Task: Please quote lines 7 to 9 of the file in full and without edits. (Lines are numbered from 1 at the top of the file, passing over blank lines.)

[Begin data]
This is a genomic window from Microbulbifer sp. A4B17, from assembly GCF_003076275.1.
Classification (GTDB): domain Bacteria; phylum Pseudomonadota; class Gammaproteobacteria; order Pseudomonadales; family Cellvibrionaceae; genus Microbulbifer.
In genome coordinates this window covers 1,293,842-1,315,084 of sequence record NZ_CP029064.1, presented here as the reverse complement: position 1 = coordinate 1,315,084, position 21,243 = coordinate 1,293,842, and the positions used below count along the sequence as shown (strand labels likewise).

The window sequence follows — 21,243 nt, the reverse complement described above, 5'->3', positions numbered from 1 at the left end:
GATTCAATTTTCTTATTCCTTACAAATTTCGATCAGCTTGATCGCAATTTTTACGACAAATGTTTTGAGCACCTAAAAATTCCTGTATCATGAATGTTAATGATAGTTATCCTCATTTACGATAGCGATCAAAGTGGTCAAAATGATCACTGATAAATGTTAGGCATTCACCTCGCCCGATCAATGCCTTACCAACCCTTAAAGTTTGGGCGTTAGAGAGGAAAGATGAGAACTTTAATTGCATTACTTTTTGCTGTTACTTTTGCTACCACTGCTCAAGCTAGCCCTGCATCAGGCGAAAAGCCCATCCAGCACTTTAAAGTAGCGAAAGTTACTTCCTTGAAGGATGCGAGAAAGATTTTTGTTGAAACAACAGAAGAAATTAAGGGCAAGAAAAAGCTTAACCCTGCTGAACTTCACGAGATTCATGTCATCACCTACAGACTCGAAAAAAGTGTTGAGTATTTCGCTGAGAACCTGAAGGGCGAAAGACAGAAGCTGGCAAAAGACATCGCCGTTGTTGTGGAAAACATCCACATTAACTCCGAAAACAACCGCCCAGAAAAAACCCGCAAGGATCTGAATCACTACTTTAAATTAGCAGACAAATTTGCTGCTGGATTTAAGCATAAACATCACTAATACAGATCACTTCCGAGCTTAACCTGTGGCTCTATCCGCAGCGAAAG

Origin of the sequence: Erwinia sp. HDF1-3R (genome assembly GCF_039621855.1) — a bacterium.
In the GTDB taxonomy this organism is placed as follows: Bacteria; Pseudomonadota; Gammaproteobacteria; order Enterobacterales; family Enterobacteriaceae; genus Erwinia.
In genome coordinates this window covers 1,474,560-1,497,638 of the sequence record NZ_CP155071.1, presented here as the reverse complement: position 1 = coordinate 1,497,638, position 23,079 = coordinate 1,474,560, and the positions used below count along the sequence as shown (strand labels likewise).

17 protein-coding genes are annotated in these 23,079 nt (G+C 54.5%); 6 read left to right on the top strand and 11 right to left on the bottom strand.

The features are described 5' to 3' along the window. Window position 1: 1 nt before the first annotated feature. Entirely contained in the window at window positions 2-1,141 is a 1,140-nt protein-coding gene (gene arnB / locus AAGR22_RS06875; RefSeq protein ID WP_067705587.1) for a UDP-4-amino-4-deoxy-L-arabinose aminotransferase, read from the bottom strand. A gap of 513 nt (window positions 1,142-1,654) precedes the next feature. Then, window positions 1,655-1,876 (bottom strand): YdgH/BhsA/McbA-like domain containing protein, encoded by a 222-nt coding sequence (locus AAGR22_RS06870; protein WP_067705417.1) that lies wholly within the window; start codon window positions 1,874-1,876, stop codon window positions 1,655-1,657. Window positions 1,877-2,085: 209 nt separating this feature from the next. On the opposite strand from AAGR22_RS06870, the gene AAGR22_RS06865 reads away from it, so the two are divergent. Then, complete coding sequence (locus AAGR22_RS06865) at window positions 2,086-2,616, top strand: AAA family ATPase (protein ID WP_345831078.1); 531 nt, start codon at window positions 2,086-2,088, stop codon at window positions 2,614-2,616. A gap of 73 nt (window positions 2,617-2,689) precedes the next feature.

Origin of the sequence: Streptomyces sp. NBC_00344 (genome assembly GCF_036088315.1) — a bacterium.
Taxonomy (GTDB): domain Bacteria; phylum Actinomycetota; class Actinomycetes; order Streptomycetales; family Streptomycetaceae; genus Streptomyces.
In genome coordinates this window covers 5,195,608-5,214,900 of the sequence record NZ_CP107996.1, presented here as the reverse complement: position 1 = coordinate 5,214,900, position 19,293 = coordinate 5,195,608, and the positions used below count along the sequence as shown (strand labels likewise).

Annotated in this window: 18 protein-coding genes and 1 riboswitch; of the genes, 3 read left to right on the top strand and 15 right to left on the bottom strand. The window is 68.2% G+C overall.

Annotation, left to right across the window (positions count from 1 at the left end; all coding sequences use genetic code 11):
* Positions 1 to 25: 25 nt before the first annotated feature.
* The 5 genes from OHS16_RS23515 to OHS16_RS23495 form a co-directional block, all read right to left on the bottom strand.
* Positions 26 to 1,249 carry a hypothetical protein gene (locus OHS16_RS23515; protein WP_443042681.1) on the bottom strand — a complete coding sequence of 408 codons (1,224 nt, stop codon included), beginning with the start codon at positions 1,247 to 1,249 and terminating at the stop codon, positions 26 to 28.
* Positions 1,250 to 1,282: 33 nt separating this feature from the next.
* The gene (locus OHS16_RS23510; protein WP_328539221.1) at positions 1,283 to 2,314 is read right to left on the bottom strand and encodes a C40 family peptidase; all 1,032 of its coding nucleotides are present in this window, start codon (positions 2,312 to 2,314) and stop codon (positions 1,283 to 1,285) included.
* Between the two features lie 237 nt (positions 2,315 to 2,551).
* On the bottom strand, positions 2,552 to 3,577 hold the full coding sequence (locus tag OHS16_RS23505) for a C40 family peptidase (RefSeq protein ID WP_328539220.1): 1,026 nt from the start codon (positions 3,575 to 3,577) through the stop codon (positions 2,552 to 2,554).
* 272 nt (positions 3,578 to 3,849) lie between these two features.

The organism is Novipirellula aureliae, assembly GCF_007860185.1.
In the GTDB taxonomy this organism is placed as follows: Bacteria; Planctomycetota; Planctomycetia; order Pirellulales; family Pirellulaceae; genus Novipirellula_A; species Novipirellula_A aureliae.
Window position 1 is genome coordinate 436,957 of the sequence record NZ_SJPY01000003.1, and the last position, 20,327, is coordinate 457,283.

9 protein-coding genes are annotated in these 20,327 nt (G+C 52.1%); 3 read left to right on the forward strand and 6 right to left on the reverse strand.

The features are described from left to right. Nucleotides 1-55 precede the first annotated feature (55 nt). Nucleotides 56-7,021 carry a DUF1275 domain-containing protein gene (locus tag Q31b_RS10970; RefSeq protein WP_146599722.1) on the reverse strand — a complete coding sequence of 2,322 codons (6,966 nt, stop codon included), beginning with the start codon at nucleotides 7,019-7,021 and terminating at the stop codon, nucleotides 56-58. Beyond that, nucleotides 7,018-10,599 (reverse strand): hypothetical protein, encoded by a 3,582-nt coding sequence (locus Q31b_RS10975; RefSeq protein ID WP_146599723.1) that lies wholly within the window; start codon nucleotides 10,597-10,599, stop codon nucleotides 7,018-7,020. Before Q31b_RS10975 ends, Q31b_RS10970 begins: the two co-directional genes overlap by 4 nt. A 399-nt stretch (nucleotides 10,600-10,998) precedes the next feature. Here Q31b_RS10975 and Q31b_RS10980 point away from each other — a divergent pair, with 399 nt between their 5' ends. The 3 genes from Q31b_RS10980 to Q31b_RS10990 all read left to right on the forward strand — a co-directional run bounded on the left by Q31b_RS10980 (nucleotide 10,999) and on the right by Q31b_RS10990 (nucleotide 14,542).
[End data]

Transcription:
In the GTDB taxonomy this organism is placed as follows: Bacteria; Pseudomonadota; Gammaproteobacteria; order Enterobacterales; family Enterobacteriaceae; genus Erwinia.
In genome coordinates this window covers 1,474,560-1,497,638 of the sequence record NZ_CP155071.1, presented here as the reverse complement: position 1 = coordinate 1,497,638, position 23,079 = coordinate 1,474,560, and the positions used below count along the sequence as shown (strand labels likewise).

17 protein-coding genes are annotated in these 23,079 nt (G+C 54.5%); 6 read left to right on the top strand and 11 right to left on the bottom strand.